Public Dialogue, Relevance, and Change:
Being in Service to Communities and the Nation
The 2024 OAH Conference on American History
Thursday, April 11 to Sunday, April 14
New Orleans Marriott
The current cascade of crises—viral, racial, economic, political, constitutional and environmental—shape and shadow our communities and our nation. History and historians have a role to play in addressing these crises; documenting, writing, amplifying, and mediating stories that can inform our moment and promote social justice.
Join us in New Orleans, Louisiana as we honor and explore the ways in which individuals, communities, and historians work and learn together. Listening carefully to the intersections, richness, sorrows, and joys of the past, we’ll ask: How are historians in dialog with communities? How do we define respect and relevance for those we study and avoid extractive practices? How do historians partner with communities to create a more just, informed, and compassionate future in the United States and globally? How should practitioners of history be more accountable to diverse publics as we confront injustices in our contemporary moment? How do we identify and redress historic harms and seek restoration and reconciliation?
- Kathleen Franz, National Museum of American History
- Caroline Cortina, National Endowment for the Humanities
- Sam Vong, National Museum of American History
- Robert Caldwell, Hampshire College
- Mandy Chalou, U.S. State Department
- Tiffany Gonzalez, University of Kansas
- Theresa Jach, Houston Community College
- Robin Muhammad, Ohio University
- Katherine Ott, National Museum of American History
- Virginia Scharff, University of New Mexico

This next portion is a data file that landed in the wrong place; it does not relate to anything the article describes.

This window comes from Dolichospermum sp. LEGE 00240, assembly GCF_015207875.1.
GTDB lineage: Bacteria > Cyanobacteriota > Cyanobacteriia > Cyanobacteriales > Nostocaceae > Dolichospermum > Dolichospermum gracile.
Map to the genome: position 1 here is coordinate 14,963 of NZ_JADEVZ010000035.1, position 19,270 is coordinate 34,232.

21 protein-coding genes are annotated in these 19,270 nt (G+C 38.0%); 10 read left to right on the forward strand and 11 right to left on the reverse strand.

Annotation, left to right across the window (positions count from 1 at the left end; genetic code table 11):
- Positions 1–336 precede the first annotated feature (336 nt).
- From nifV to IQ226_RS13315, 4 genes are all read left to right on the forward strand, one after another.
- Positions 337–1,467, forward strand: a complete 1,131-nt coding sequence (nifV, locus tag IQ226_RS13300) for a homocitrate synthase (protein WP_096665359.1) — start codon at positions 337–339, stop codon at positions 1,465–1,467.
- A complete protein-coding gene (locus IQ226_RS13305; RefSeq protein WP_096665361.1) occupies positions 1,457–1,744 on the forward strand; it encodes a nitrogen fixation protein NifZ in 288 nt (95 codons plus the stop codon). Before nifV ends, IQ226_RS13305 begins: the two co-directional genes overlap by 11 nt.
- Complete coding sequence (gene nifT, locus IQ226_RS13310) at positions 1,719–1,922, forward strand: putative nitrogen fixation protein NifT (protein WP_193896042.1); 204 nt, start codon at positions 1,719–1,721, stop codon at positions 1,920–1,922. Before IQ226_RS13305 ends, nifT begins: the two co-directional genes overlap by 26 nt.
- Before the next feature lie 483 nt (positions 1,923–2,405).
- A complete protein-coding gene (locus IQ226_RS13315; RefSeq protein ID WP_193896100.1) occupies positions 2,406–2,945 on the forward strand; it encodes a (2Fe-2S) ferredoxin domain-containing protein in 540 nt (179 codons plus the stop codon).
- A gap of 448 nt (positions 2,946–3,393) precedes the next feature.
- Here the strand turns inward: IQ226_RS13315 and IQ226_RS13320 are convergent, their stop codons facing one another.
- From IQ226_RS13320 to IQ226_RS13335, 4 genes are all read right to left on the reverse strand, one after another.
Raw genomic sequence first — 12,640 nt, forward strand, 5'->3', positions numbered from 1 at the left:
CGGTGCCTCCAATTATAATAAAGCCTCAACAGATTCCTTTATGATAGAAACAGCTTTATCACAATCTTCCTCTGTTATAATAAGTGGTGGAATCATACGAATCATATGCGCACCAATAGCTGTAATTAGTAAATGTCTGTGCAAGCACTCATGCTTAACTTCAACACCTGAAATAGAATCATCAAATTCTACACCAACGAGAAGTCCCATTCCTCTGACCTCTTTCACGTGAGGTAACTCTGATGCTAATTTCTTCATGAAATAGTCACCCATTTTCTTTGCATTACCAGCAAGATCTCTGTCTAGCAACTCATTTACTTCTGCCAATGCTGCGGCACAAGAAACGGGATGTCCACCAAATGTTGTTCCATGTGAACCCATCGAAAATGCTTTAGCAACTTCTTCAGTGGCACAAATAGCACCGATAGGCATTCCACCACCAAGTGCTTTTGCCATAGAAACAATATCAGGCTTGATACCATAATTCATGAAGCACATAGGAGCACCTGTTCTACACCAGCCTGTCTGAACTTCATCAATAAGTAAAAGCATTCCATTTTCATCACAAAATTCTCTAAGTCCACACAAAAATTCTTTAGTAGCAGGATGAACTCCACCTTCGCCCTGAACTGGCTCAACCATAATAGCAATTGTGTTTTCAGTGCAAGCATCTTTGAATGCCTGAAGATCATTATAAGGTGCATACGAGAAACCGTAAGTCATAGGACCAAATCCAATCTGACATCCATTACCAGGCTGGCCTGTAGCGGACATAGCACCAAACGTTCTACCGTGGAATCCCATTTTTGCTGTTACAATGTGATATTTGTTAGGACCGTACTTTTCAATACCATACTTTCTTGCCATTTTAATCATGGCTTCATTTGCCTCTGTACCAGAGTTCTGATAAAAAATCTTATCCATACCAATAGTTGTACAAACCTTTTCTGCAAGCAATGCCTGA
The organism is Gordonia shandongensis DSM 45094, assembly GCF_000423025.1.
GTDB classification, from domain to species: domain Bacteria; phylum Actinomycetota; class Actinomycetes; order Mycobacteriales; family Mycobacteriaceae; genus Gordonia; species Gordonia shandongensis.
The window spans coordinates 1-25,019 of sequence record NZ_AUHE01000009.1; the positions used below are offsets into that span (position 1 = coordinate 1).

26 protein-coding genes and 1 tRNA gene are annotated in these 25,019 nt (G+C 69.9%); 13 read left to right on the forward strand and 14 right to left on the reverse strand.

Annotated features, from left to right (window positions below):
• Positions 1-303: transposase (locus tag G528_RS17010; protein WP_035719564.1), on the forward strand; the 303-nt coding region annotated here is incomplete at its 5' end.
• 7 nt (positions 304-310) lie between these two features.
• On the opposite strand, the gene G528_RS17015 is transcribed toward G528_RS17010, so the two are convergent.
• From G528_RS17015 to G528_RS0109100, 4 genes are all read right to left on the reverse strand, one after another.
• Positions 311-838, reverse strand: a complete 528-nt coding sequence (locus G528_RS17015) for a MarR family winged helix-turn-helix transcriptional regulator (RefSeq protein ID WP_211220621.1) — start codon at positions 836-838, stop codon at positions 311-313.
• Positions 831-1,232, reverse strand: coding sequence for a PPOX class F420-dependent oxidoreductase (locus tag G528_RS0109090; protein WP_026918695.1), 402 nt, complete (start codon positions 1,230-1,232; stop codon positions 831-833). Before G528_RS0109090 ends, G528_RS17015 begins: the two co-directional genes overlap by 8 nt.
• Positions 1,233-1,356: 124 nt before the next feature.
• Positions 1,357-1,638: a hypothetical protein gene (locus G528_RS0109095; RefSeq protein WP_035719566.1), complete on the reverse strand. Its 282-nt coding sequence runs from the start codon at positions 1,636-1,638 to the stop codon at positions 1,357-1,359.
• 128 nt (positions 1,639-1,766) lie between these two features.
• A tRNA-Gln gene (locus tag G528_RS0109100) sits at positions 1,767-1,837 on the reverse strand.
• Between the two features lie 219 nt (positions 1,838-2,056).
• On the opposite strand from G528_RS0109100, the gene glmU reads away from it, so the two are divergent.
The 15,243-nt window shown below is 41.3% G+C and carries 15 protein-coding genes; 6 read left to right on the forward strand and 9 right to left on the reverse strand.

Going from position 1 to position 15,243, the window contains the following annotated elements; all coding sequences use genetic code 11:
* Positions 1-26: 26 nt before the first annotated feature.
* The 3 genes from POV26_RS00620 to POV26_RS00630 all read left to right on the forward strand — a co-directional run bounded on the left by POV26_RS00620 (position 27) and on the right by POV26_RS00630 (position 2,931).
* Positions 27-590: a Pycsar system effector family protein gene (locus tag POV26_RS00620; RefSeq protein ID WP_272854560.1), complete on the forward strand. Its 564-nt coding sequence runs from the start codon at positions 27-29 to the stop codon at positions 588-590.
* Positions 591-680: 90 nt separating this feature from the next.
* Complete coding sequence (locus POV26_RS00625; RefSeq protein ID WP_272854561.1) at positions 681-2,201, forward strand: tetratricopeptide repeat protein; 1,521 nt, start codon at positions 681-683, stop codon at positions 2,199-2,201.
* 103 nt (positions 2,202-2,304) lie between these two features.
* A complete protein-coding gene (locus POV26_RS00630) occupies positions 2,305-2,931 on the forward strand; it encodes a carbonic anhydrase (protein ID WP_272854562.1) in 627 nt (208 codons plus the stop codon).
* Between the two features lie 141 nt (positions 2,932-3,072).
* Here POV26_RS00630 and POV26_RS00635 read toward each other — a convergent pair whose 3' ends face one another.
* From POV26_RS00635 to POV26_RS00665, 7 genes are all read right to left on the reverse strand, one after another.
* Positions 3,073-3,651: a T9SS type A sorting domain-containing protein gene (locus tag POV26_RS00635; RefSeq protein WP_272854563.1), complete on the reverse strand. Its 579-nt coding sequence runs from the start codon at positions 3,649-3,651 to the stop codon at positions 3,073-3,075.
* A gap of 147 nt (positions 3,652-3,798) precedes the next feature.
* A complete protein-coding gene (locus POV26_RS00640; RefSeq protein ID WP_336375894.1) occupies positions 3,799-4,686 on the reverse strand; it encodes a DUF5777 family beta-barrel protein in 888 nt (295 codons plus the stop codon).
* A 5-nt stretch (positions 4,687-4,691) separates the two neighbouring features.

- Josh Sides, California State University Northridge
- Felicity Turner, Georgia Southern Univerisity
- Judy Tzu-Chun Wu, University of California Irvine
- Serena Zabin, Carleton College
LOCAL RESOURCE COMMITTEE
- Liz Skilton, University of Louisiana-Lafayette
- Melissa Daggett, San Jacinto College, Texas
- Randy Gonzales, University of Louisiana at Lafayette
- Clare Daniel, Tulane University
- Alanah Odoms, ACLU Louisiana
- Greg Lambousy, New Orleans Jazz Museum
- Jacquelyne Thoni Howard, Tulane University
- Miranda Restovic, Louisiana Endowment for the Humanities
We acknowledge that the land upon which the colonial city of New Orleans sits has been, and is known as, Balbancha. Balbancha is a Choctaw word for “a place of other languages” and was commonly used by many nations such as the Acolapissa, Bayagoula, Chitimacha, Choctaw, Biloxi, Houma, and Tunica. The surrounding area along the Mississippi River has traditionally included the Natchez, the Taensas, and the Chawasha and Washa, among others. Tribes continued to come and trade on this land and also settled on the banks of Lake Pontchartrain (Choctaw) and along the waterways in Lafourche and Terrebonne (Chitimacha). There are several Tribes who live in this region, including but not limited to the Isle de Jean Charles Band of the Chitimacha, Choctaw, Biloxi Tribe, the United Houma Nation, and Pointe-au-Chien Indian Tribe.
The OAH encourages understanding of these histories and invites descendants and current tribal members to attend the annual meeting.